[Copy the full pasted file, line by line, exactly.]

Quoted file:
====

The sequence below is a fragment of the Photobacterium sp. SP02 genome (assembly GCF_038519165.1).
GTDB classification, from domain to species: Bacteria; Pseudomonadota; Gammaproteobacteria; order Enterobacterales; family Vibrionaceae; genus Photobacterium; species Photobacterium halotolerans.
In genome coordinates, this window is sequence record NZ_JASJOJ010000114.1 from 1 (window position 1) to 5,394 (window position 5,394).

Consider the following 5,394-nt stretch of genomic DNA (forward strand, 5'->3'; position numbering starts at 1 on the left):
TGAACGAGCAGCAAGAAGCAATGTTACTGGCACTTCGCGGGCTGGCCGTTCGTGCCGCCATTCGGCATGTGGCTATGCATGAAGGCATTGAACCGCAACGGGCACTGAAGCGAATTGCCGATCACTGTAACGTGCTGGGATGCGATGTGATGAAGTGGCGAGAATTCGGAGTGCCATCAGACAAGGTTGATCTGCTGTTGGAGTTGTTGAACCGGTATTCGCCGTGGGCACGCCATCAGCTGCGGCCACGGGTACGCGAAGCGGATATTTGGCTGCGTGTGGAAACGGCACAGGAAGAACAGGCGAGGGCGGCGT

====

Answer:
The sequence below is a fragment of the Photobacterium sp. SP02 genome (assembly GCF_038519165.1).
GTDB classification, from domain to species: Bacteria; Pseudomonadota; Gammaproteobacteria; order Enterobacterales; family Vibrionaceae; genus Photobacterium; species Photobacterium halotolerans.
In genome coordinates, this window is sequence record NZ_JASJOJ010000114.1 from 1 (window position 1) to 5,394 (window position 5,394).

Consider the following 5,394-nt stretch of genomic DNA (forward strand, 5'->3'; position numbering starts at 1 on the left):
TGAACGAGCAGCAAGAAGCAATGTTACTGGCACTTCGCGGGCTGGCCGTTCGTGCCGCCATTCGGCATGTGGCTATGCATGAAGGCATTGAACCGCAACGGGCACTGAAGCGAATTGCCGATCACTGTAACGTGCTGGGATGCGATGTGATGAAGTGGCGAGAATTCGGAGTGCCATCAGACAAGGTTGATCTGCTGTTGGAGTTGTTGAACCGGTATTCGCCGTGGGCACGCCATCAGCTGCGGCCACGGGTACGCGAAGCGGATATTTGGCTGCGTGTGGAAACGGCACAGGAAGAACAGGCGAGGGCGGCGT